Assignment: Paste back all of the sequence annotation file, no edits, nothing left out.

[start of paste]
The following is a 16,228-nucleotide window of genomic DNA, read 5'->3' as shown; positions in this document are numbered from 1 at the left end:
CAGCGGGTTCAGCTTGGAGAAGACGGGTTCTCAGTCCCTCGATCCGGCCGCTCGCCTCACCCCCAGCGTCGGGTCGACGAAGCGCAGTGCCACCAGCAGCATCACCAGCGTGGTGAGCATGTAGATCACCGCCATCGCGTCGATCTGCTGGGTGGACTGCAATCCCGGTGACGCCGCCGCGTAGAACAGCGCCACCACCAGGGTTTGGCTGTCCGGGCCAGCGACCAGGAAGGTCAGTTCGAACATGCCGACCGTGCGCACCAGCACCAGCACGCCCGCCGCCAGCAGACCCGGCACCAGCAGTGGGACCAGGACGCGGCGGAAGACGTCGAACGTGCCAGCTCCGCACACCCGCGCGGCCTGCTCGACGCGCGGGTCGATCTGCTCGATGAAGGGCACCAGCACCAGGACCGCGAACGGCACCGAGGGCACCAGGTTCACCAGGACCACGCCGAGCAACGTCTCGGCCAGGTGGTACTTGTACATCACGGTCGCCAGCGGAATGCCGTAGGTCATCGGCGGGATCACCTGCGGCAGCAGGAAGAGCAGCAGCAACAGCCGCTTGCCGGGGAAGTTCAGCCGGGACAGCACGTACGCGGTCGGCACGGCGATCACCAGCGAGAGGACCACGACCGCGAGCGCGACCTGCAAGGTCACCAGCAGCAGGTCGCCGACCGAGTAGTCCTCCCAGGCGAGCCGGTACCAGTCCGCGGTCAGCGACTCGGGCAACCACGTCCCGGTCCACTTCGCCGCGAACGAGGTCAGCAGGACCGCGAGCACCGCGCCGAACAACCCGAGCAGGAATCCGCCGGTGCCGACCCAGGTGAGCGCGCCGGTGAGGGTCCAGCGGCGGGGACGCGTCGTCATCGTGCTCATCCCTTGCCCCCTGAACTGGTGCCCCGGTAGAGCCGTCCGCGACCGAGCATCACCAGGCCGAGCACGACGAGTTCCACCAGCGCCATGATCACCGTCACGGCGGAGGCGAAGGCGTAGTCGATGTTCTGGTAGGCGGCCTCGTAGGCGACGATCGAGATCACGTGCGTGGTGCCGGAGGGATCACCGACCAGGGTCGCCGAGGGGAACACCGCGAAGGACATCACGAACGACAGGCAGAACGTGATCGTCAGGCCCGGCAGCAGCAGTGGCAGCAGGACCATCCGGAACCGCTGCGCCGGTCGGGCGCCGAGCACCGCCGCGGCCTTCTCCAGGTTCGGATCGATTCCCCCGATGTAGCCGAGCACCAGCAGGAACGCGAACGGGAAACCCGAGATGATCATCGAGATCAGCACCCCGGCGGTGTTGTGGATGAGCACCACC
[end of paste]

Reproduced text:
The following is a 16,228-nucleotide window of genomic DNA, read 5'->3' as shown; positions in this document are numbered from 1 at the left end:
CAGCGGGTTCAGCTTGGAGAAGACGGGTTCTCAGTCCCTCGATCCGGCCGCTCGCCTCACCCCCAGCGTCGGGTCGACGAAGCGCAGTGCCACCAGCAGCATCACCAGCGTGGTGAGCATGTAGATCACCGCCATCGCGTCGATCTGCTGGGTGGACTGCAATCCCGGTGACGCCGCCGCGTAGAACAGCGCCACCACCAGGGTTTGGCTGTCCGGGCCAGCGACCAGGAAGGTCAGTTCGAACATGCCGACCGTGCGCACCAGCACCAGCACGCCCGCCGCCAGCAGACCCGGCACCAGCAGTGGGACCAGGACGCGGCGGAAGACGTCGAACGTGCCAGCTCCGCACACCCGCGCGGCCTGCTCGACGCGCGGGTCGATCTGCTCGATGAAGGGCACCAGCACCAGGACCGCGAACGGCACCGAGGGCACCAGGTTCACCAGGACCACGCCGAGCAACGTCTCGGCCAGGTGGTACTTGTACATCACGGTCGCCAGCGGAATGCCGTAGGTCATCGGCGGGATCACCTGCGGCAGCAGGAAGAGCAGCAGCAACAGCCGCTTGCCGGGGAAGTTCAGCCGGGACAGCACGTACGCGGTCGGCACGGCGATCACCAGCGAGAGGACCACGACCGCGAGCGCGACCTGCAAGGTCACCAGCAGCAGGTCGCCGACCGAGTAGTCCTCCCAGGCGAGCCGGTACCAGTCCGCGGTCAGCGACTCGGGCAACCACGTCCCGGTCCACTTCGCCGCGAACGAGGTCAGCAGGACCGCGAGCACCGCGCCGAACAACCCGAGCAGGAATCCGCCGGTGCCGACCCAGGTGAGCGCGCCGGTGAGGGTCCAGCGGCGGGGACGCGTCGTCATCGTGCTCATCCCTTGCCCCCTGAACTGGTGCCCCGGTAGAGCCGTCCGCGACCGAGCATCACCAGGCCGAGCACGACGAGTTCCACCAGCGCCATGATCACCGTCACGGCGGAGGCGAAGGCGTAGTCGATGTTCTGGTAGGCGGCCTCGTAGGCGACGATCGAGATCACGTGCGTGGTGCCGGAGGGATCACCGACCAGGGTCGCCGAGGGGAACACCGCGAAGGACATCACGAACGACAGGCAGAACGTGATCGTCAGGCCCGGCAGCAGCAGTGGCAGCAGGACCATCCGGAACCGCTGCGCCGGTCGGGCGCCGAGCACCGCCGCGGCCTTCTCCAGGTTCGGATCGATTCCCCCGATGTAGCCGAGCACCAGCAGGAACGCGAACGGGAAACCCGAGATGATCATCGAGATCAGCACCCCGGCGGTGTTGTGGATGAGCACCACC